Special 301 is an annual report by the Office of the US Trade Representative (USTR) which places countries on a “watch list” if USTR would like to see greater changes in their intellectual property rules or enforcement practice. This year’s report came out May 1st. We pay attention because USTR relies heavily on comments from big business, and USTR’s opaque standards and criticism of other countries could stymie the development of public interest policies in areas including health. For example, countries have sovereign rights to issue “compulsory licenses” on pharmaceutical patents. Compulsory licensing authorizes price-lowering generic competition with patented drugs in exchange for royalty payments to the patent holder. It’s a key strategy for improving access to affordable medicines, especially in developing countries. But the US has often criticized compulsory licensing, and sometimes sought to stop it (see eg: www.citizen.org/leaked-cables-show-US-tried-failed-to-organize-against-ecuador-compulsory-licensing).
This year’s Special 301 Report, and past 301 Reports, have included language to the effect, “the United States respects a trading partner’s right to protect public health and, in particular, to promote access to medicines for all,” and “the United States respects its trading partners’ rights to grant compulsory licenses in a manner consistent with the provisions of the TRIPS Agreement [the World Trade Organization agreement on intellectual property rules].” (See pages 22 and 23 of this year’s 301 report.)
Nevertheless, in recent years, USTR has typically cited countries for issuing compulsory licenses or developing compulsory licensing plans, and expressed concern on behalf of the US government. With the exception of Canada’s 2007 export arrangement with Rwanda, every recent pharmaceutical compulsory license or major compulsory licensing policy – at least, of which USTR is aware, and so far as I can tell — has been referenced in the 301 Report. (I had to go back to 2004/2005 to find exceptions, in the case of Indonesian and Malaysian government use licenses for AIDS.) Sometimes the criticism is direct; other times the references are oblique or pledges to monitor the situation. But in each case the mere reference is important; a bullying tactic that tends to serve as a warning to all countries against using health rights.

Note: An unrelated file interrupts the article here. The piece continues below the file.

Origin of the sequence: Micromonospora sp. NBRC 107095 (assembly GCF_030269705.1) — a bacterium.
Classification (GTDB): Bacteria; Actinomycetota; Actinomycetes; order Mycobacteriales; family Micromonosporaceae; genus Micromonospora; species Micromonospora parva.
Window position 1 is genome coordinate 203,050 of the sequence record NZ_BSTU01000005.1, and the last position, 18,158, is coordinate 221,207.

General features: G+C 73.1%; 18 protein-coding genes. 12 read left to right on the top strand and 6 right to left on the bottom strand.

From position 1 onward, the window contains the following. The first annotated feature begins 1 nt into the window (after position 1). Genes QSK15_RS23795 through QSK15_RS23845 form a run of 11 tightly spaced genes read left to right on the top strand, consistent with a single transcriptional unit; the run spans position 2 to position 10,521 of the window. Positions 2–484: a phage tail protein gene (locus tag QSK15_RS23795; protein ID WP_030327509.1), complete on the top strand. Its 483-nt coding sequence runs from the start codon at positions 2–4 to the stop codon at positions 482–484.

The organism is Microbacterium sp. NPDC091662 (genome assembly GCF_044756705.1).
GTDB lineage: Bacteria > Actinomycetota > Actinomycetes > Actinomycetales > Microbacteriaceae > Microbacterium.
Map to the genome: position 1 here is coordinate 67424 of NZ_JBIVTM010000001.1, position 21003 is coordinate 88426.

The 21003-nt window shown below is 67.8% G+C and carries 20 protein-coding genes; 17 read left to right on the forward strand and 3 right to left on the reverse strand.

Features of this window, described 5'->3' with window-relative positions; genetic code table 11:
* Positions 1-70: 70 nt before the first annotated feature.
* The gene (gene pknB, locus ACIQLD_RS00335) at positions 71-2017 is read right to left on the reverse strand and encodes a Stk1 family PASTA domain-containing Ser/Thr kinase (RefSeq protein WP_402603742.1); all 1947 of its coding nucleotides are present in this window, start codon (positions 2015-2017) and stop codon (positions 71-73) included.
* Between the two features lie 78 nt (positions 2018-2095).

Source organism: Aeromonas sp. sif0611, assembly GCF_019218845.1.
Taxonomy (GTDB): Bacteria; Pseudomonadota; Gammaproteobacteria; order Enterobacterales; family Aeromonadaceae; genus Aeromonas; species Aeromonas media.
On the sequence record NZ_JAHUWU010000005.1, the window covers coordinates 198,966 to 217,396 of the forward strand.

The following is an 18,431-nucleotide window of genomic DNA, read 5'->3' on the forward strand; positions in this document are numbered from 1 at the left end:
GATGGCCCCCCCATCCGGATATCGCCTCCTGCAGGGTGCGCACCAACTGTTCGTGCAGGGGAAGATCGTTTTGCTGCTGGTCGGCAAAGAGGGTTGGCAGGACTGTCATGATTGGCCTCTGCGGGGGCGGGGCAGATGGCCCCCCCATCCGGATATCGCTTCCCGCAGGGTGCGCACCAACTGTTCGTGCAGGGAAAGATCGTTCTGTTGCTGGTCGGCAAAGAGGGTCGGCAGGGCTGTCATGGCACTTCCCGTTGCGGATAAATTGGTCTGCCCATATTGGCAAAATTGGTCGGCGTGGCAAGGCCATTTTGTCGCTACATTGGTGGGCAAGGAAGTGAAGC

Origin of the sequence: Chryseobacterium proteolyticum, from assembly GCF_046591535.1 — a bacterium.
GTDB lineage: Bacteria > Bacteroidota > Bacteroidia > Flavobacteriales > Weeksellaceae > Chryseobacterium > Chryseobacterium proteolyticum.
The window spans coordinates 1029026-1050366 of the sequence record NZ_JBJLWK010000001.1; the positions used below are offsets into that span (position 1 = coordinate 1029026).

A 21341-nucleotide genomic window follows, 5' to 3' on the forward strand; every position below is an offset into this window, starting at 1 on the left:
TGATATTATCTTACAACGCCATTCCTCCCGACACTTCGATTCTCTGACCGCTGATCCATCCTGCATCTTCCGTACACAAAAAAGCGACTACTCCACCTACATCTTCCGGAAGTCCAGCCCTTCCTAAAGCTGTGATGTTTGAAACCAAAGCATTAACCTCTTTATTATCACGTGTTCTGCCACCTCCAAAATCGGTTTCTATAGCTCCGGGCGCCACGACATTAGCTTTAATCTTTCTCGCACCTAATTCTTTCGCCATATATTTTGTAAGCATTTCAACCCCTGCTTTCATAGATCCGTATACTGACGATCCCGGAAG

At USTR’s hearing earlier this year informing the Special 301 review, I stated that it is becoming difficult to maintain faith in the US government’s general assurances that it respects countries’ use of these health rights, since USTR appears to cite any given use of compulsory licensing in the 301 Report. I asked USTR and the other federal agencies present to lend meaning to US Government commitments by excluding any reference to TRIPS-compliant compulsory licenses in this year’s report. (I’ve repeated the ask in various private meetings.)
This year’s 301 Report is, as always, an embarrassing application of US power on behalf of Big Pharma and the content industry, and against a number of public interests. The report criticizes compulsory licensing in India and Indonesia, among other pharmaceuticals-related policies.